At trial, those photographs were admitted into evidence, although the accused maintained that the Facebook messages were forgeries. In fact, the British Columbia Court of Appeal noted, whether the photographs were admissible depended on the portions of the Canada Evidence Act dealing with the authentication of electronic documents, but this point seemed to have occurred to no-one at the trial:

    [67] Facebook posts and messages, emails and other forms of electronic communication fall within the definition of an “electronic document”. Home computers, smartphones and other computing devices fall within the definition of a “computer system”. Accordingly, the admissibility of Facebook messages and other electronic communications recorded or stored in a computing device is governed by the statutory framework. As with other admissibility issues, where there is reason to question whether an electronic document meets the statutory requirements, a voir dire should be held and a reasoned determination made as to its admissibility. This step is particularly important in the context of a jury trial.

    The Court of Appeal noted that the person seeking to introduce an electronic document has the burden of proving its authenticity, based on the best evidence rule. In that regard the Act states:

    31.2(1) The best evidence rule in respect of an electronic document is satisfied: (a) on proof of the integrity of the electronic documents system by or in which the electronic document was recorded or stored…

    In this case, no efforts had been made to authenticate the evidence. That was particularly important given the nature of the evidence and the issues at trial. The alleged admission to lighting the fire would be hearsay, but the timestamps associated with the message would be real evidence. The evidence consisted only of photographs of the computer screen, not printouts. The only evidence of authenticity came from the ex-girlfriend, but she only addressed the content of the messages, not the time stamps or other data. Further, the only evidence about the operation of Facebook messenger came from the ex-girlfriend: however, the accused’s claim was that the messages had been tampered with, and that she was the one who had done the tampering.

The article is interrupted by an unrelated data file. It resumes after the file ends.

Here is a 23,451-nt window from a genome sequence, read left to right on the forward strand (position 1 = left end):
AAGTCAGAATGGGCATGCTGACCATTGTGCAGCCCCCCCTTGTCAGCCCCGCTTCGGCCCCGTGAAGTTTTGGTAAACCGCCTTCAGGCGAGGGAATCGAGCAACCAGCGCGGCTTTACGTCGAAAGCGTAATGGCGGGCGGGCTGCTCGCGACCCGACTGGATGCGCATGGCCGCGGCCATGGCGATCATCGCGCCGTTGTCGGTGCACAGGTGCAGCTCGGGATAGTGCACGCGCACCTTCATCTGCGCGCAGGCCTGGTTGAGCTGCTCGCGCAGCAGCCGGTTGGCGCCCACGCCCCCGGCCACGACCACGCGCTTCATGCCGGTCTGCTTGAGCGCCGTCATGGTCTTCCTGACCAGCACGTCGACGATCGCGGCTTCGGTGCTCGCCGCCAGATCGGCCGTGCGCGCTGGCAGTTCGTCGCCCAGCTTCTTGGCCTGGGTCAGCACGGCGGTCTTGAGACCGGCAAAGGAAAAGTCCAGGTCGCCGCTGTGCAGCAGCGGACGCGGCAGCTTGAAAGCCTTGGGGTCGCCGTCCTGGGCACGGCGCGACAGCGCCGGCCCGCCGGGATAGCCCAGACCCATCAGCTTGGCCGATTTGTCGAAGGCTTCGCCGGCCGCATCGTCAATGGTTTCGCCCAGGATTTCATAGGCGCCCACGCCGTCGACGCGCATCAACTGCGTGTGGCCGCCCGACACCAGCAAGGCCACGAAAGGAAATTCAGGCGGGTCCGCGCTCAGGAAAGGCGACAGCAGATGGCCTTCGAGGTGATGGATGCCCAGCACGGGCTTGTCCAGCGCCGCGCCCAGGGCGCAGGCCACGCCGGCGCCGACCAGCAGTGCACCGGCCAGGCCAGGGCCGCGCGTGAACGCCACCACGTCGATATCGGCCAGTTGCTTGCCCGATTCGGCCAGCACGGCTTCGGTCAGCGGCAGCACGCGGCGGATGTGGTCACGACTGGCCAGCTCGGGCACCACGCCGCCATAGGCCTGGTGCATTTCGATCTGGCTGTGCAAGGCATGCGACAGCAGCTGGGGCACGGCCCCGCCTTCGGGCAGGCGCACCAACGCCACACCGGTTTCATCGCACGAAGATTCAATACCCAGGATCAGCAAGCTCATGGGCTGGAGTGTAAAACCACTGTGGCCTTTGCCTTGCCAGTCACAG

The British Columbia Court of Appeal did not conclude that the evidence was not admissible, holding only that “[i]t is sufficient to say there is a realistic possibility that, properly scrutinized, the judge may have justifiably excluded or limited the evidentiary use of the photographs” (para 87). Based on that and other errors, they ordered a new trial.

  • 24 Jan 2019 2:01 PM | Deleted user

    US Second Circuit Court of Appeals finds total internet ban as part of supervised release conditions “excessive” and unconstitutional

    In United States v. Eaglin, Eaglin was a convicted sex offender who had been convicted several times for breaching conditions attached to his release, primarily those relating to registering as a sex offender when he relocated. Because he had, in the past, used internet-enabled devices to look for sexual partners and view pornography, the prosecution viewed these as risk factors and had convinced the District Court to impose a total ban on Eaglin using the internet or viewing legal adult pornography. Eaglin successfully appealed these conditions, the Court of Appeal beginning the substance of its reasons by describing them as “unusual and severe.” It noted that the US Supreme Court had recently “forcefully identified” internet access as a constitutional right, on the basis that deprivation of internet access prevented legitimate exercise of freedom of expression rights. The total ban proposed was obviously excessive since it prevented him from using email, blogging, keeping track of the events of the day, or looking for work—the latter not interacting well with the accompanying condition that he remain employed. The Court remarked:

    Today, as we observed above, access to the Internet is essential to reintegrating supervisees into everyday life, as it provides avenues for seeking employment, banking, accessing government resources, reading about current events and educating oneself.

    Nor was the ban logically connected to his relevant convictions, which were for failure to register as a sex offender; none of his previous crimes had involved internet use. Even monitoring of internet usage would be more tailored to the circumstances of the case and less restrictive than the total ban. Similar findings were made regarding the ban on pornography. The Court concluded:

    …the special conditions of supervised release banning access to the Internet and to adult pornography are substantively unreasonable in the circumstances presented here because neither is reasonably related to the relevant sentencing factors and both involve a greater deprivation of liberty than is reasonably necessary to implement the statutory purposes of sentencing.

  • 24 Jan 2019 2:00 PM | Deleted user

    Privacy Commissioner issues guidance on their understanding of meaningful consent, which they’ll begin to implement and enforce in 2019

    The Office of the Privacy Commissioner of Canada (the “OPC”) has released “Guidelines for obtaining meaningful consent,” which it says it will begin to enforce as of January 1, 2019. This follows a round of consultations carried out by the OPC beginning in 2016.